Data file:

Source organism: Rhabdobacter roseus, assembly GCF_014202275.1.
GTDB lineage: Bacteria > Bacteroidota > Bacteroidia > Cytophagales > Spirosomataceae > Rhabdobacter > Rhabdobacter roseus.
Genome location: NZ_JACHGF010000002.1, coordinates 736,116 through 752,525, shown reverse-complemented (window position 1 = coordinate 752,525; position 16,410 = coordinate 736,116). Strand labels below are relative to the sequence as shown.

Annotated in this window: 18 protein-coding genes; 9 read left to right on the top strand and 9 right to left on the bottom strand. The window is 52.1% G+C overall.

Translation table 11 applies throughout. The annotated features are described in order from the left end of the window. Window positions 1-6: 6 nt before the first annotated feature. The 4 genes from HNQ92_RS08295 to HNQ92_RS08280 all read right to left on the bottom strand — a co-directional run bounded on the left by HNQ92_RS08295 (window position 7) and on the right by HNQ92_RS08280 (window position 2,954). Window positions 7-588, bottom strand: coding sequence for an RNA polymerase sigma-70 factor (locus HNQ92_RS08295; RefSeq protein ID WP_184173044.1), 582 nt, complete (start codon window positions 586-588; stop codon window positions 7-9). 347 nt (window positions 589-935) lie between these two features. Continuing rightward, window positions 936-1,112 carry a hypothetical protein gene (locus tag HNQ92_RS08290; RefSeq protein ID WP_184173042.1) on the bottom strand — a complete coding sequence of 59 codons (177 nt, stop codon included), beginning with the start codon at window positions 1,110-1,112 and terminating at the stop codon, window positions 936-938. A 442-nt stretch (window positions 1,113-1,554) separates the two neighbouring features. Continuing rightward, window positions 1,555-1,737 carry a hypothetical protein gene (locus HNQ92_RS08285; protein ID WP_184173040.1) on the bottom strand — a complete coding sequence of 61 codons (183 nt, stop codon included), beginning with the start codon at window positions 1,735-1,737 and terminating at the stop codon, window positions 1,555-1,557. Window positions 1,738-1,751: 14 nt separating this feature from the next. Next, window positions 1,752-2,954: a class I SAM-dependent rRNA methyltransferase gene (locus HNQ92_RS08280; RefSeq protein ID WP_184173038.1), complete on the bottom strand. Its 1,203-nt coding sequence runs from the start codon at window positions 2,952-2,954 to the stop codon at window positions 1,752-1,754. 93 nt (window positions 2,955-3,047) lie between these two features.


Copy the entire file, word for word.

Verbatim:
Source organism: Rhabdobacter roseus, assembly GCF_014202275.1.
GTDB lineage: Bacteria > Bacteroidota > Bacteroidia > Cytophagales > Spirosomataceae > Rhabdobacter > Rhabdobacter roseus.
Genome location: NZ_JACHGF010000002.1, coordinates 736,116 through 752,525, shown reverse-complemented (window position 1 = coordinate 752,525; position 16,410 = coordinate 736,116). Strand labels below are relative to the sequence as shown.

Annotated in this window: 18 protein-coding genes; 9 read left to right on the top strand and 9 right to left on the bottom strand. The window is 52.1% G+C overall.

Translation table 11 applies throughout. The annotated features are described in order from the left end of the window. Window positions 1-6: 6 nt before the first annotated feature. The 4 genes from HNQ92_RS08295 to HNQ92_RS08280 all read right to left on the bottom strand — a co-directional run bounded on the left by HNQ92_RS08295 (window position 7) and on the right by HNQ92_RS08280 (window position 2,954). Window positions 7-588, bottom strand: coding sequence for an RNA polymerase sigma-70 factor (locus HNQ92_RS08295; RefSeq protein ID WP_184173044.1), 582 nt, complete (start codon window positions 586-588; stop codon window positions 7-9). 347 nt (window positions 589-935) lie between these two features. Continuing rightward, window positions 936-1,112 carry a hypothetical protein gene (locus tag HNQ92_RS08290; RefSeq protein ID WP_184173042.1) on the bottom strand — a complete coding sequence of 59 codons (177 nt, stop codon included), beginning with the start codon at window positions 1,110-1,112 and terminating at the stop codon, window positions 936-938. A 442-nt stretch (window positions 1,113-1,554) separates the two neighbouring features. Continuing rightward, window positions 1,555-1,737 carry a hypothetical protein gene (locus HNQ92_RS08285; protein ID WP_184173040.1) on the bottom strand — a complete coding sequence of 61 codons (183 nt, stop codon included), beginning with the start codon at window positions 1,735-1,737 and terminating at the stop codon, window positions 1,555-1,557. Window positions 1,738-1,751: 14 nt separating this feature from the next. Next, window positions 1,752-2,954: a class I SAM-dependent rRNA methyltransferase gene (locus HNQ92_RS08280; RefSeq protein ID WP_184173038.1), complete on the bottom strand. Its 1,203-nt coding sequence runs from the start codon at window positions 2,952-2,954 to the stop codon at window positions 1,752-1,754. 93 nt (window positions 2,955-3,047) lie between these two features.